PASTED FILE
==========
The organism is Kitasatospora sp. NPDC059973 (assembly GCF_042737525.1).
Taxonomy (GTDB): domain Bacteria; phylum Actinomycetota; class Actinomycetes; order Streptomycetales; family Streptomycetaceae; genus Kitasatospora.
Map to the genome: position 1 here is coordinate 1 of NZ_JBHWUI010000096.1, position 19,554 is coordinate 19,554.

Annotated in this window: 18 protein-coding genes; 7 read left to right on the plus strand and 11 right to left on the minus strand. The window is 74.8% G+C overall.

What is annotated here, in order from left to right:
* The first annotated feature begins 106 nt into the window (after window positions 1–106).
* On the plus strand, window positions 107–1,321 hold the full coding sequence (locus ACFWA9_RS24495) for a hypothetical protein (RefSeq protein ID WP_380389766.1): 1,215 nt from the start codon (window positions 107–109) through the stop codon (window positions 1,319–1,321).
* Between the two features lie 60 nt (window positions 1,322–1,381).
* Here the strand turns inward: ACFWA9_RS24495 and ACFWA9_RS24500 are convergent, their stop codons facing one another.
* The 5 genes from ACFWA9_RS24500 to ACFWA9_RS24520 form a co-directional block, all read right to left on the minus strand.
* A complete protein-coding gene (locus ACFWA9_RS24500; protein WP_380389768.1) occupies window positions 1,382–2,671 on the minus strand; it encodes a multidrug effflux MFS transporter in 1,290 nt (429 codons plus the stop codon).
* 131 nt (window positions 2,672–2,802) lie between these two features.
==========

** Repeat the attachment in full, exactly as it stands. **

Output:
The organism is Kitasatospora sp. NPDC059973 (assembly GCF_042737525.1).
Taxonomy (GTDB): domain Bacteria; phylum Actinomycetota; class Actinomycetes; order Streptomycetales; family Streptomycetaceae; genus Kitasatospora.
Map to the genome: position 1 here is coordinate 1 of NZ_JBHWUI010000096.1, position 19,554 is coordinate 19,554.

Annotated in this window: 18 protein-coding genes; 7 read left to right on the plus strand and 11 right to left on the minus strand. The window is 74.8% G+C overall.

What is annotated here, in order from left to right:
* The first annotated feature begins 106 nt into the window (after window positions 1–106).
* On the plus strand, window positions 107–1,321 hold the full coding sequence (locus ACFWA9_RS24495) for a hypothetical protein (RefSeq protein ID WP_380389766.1): 1,215 nt from the start codon (window positions 107–109) through the stop codon (window positions 1,319–1,321).
* Between the two features lie 60 nt (window positions 1,322–1,381).
* Here the strand turns inward: ACFWA9_RS24495 and ACFWA9_RS24500 are convergent, their stop codons facing one another.
* The 5 genes from ACFWA9_RS24500 to ACFWA9_RS24520 form a co-directional block, all read right to left on the minus strand.
* A complete protein-coding gene (locus ACFWA9_RS24500; protein WP_380389768.1) occupies window positions 1,382–2,671 on the minus strand; it encodes a multidrug effflux MFS transporter in 1,290 nt (429 codons plus the stop codon).
* 131 nt (window positions 2,672–2,802) lie between these two features.